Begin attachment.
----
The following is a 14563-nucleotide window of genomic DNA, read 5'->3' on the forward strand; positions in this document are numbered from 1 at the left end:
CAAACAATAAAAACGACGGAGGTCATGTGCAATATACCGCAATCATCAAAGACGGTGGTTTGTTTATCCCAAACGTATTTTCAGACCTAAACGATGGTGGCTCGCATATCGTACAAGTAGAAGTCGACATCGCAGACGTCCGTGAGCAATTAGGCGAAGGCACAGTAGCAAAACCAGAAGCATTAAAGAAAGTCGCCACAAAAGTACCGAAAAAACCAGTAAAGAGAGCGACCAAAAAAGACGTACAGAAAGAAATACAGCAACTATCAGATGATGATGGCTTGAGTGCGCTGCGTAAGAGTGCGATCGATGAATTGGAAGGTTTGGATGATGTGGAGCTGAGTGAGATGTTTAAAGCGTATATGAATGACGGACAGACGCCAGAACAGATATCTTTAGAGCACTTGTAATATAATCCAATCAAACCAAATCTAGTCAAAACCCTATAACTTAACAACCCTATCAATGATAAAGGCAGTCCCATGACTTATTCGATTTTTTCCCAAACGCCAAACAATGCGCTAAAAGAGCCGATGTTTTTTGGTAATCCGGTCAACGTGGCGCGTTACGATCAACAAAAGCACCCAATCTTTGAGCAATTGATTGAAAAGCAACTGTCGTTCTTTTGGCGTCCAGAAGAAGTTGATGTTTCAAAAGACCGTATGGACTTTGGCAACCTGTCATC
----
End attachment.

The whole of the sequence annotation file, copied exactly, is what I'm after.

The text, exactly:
The following is a 14563-nucleotide window of genomic DNA, read 5'->3' on the forward strand; positions in this document are numbered from 1 at the left end:
CAAACAATAAAAACGACGGAGGTCATGTGCAATATACCGCAATCATCAAAGACGGTGGTTTGTTTATCCCAAACGTATTTTCAGACCTAAACGATGGTGGCTCGCATATCGTACAAGTAGAAGTCGACATCGCAGACGTCCGTGAGCAATTAGGCGAAGGCACAGTAGCAAAACCAGAAGCATTAAAGAAAGTCGCCACAAAAGTACCGAAAAAACCAGTAAAGAGAGCGACCAAAAAAGACGTACAGAAAGAAATACAGCAACTATCAGATGATGATGGCTTGAGTGCGCTGCGTAAGAGTGCGATCGATGAATTGGAAGGTTTGGATGATGTGGAGCTGAGTGAGATGTTTAAAGCGTATATGAATGACGGACAGACGCCAGAACAGATATCTTTAGAGCACTTGTAATATAATCCAATCAAACCAAATCTAGTCAAAACCCTATAACTTAACAACCCTATCAATGATAAAGGCAGTCCCATGACTTATTCGATTTTTTCCCAAACGCCAAACAATGCGCTAAAAGAGCCGATGTTTTTTGGTAATCCGGTCAACGTGGCGCGTTACGATCAACAAAAGCACCCAATCTTTGAGCAATTGATTGAAAAGCAACTGTCGTTCTTTTGGCGTCCAGAAGAAGTTGATGTTTCAAAAGACCGTATGGACTTTGGCAACCTGTCATC